Shafaq News / Only few days separate the Iraqis from exiting the elections’ purgatory. The Iraqi parliament is supposed to convene its session next Saturday, to resolve the political scapegoat on the law of legislative elections.. If it fails to convene, Iraqis would be threatened to miss the opportunity of what the Special Representative of the United Nations Secretary-General in Iraq, Jeanine Hennis-Plasschaert described as “renewing political life” in the country.
From a legal-technical point of view, it is not easy to agree between political blocs fighting a new electoral law that requires them to move from adopting each Iraqi province as a single electoral district to dividing each province into several and smaller constituencies.
Such a shift raises fear of the loss of large electoral segments in the major political blocs, and therefore the loss of some of their popular weight; which naturally reflects on the strength of their presence in the corridors of the parliament.
But that is not enough of an excuse for the voters who are hungry for political change, especially in the post-October revolution, which revealed a wide gap of trust between many mainstream traditional parties and citizens.
That's why Jeanine Hennis-Plasschaert was candid in her interview with Shafaq News agency, a few days after her visit to the supreme Shiite authority, Ali Al-Sistani, in Najaf when she warned of the repercussions of Iraq's failure to hold credible early elections.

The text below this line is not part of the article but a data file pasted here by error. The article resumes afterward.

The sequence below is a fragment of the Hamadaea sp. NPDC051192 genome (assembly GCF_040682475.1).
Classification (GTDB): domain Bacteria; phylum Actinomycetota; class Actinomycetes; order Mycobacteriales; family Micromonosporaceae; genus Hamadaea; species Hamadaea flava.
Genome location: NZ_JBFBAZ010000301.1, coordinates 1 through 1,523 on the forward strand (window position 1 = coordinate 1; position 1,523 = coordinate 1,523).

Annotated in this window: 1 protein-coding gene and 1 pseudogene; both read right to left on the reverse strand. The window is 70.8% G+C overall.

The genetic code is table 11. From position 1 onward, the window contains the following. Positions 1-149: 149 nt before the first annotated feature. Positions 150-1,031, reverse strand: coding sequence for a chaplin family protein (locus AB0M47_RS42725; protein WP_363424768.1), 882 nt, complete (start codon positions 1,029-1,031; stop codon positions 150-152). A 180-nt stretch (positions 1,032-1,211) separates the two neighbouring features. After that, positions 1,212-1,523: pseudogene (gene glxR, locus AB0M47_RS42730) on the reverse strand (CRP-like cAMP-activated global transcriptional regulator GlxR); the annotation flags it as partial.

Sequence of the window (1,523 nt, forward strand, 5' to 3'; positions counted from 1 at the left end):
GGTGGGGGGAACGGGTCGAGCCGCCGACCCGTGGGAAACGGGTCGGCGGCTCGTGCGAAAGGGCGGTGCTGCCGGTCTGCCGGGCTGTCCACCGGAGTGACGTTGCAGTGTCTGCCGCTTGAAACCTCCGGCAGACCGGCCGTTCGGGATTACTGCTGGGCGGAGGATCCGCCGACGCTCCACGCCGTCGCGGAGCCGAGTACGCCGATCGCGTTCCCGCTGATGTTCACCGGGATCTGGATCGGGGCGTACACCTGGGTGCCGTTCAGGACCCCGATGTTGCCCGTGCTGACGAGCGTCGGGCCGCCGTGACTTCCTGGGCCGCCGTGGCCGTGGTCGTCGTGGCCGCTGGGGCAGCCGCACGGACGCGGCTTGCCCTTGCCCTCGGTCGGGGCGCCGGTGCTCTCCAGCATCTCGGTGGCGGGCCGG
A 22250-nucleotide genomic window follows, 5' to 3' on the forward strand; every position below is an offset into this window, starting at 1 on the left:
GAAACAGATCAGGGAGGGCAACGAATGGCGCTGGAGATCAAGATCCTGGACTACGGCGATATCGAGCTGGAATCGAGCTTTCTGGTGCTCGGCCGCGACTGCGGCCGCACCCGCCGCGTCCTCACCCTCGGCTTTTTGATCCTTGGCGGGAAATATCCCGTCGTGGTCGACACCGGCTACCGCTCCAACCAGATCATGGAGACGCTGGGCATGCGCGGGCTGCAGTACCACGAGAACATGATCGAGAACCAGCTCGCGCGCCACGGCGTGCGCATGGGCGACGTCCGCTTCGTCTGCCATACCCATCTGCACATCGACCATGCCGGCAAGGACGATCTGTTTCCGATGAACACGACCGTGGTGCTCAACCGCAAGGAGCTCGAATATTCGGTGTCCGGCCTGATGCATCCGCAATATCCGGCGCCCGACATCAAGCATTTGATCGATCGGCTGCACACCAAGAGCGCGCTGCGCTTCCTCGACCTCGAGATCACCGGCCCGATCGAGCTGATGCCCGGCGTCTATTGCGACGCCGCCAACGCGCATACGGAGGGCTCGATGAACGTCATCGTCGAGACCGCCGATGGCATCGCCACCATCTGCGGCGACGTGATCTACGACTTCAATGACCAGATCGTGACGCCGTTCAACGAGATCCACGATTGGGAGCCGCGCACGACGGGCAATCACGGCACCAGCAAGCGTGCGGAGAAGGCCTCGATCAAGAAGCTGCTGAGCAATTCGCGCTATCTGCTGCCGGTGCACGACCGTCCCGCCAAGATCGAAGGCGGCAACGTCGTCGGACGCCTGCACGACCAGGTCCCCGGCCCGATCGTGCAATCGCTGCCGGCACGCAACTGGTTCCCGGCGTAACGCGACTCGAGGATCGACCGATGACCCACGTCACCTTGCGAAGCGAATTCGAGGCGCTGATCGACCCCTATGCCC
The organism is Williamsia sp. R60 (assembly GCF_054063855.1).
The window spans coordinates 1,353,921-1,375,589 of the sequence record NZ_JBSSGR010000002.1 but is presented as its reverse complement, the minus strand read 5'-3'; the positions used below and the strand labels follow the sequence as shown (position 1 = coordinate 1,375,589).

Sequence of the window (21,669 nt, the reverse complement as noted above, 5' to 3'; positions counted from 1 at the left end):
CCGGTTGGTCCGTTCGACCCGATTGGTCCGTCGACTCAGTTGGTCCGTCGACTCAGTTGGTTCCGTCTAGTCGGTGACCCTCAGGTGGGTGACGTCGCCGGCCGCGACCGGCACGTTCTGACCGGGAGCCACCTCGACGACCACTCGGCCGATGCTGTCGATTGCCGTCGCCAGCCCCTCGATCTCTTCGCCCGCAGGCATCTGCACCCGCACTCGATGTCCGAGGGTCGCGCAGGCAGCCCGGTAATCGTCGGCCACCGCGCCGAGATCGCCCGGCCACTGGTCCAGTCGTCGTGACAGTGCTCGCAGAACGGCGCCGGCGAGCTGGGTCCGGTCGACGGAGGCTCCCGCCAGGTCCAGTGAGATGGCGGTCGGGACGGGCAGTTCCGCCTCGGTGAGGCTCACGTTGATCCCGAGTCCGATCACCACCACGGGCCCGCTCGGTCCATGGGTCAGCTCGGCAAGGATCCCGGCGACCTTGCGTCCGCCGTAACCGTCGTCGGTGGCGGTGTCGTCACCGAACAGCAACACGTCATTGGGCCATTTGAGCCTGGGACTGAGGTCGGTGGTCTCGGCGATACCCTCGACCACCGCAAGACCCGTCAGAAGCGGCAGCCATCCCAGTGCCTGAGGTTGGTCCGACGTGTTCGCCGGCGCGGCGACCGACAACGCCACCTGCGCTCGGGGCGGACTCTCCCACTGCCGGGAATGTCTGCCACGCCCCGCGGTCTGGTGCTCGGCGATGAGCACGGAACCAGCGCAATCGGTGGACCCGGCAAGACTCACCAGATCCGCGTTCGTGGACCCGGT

When asked about the nature of her warning that Iraq was sliding into a "dangerous slope" after meeting with Al-Sistani, Hennis-Plasschaert said, "The Iraqi Government has pledged to hold credible early elections; this is a response to a major popular demand and ambition. We have said on many occasions and continue to emphasize: the elections are Iraqi-led and owned by Iraqis, and it is important to set the record straight because free and credible elections are essential to build public confidence, the public's confidence in the political process is also necessary for the country to move forward on many other issues. In other words, credible and properly conducted elections are of great importance, it could mark a period of renewed progress and address people's concerns. Popular representation and the renewal of political life are essential in every democracy and elections are the lifeblood of democracies. For the upcoming elections are of great importance. If done properly, it could mark a period of renewed progress".
Meanwhile, political forces have been fighting for weeks over the division of Iraq's 18 provinces into multiple districts, amid differences over their size and the boundaries of each district, while the parliamentary assembly is due to meet on Saturday, according to the call of Parliament Speaker Mohamed Al-Halbousi, whose agenda includes a single paragraph dedicated to resolving the potential division debate.
The idea of dividing electoral districts has been one of the results of the protest movement that has been taking place in Iraq for nearly a year, and many, including Prime Minister Mustafa Al-Kadhimi, hope to help calm the demonstrators and convince them that political change is possible through the ballot box, with a better representative law. However, there are concerns in Iraq that Saturday's session may not be held based on differences over the so-called "Article 15", or if the session is held without satisfactory prior understandings for the majority, the session may be futile.
"It became necessary to complete the electoral districts and have a fair and equitable law to hold early elections that meet the aspirations of the people and express their will, so I call on all political forces to assume their responsibilities to complete the law and attend the session on Saturday, September 26th, whose agenda will be with a single paragraph dedicated to completing the electoral districts", Al-Halbousi said in a statement.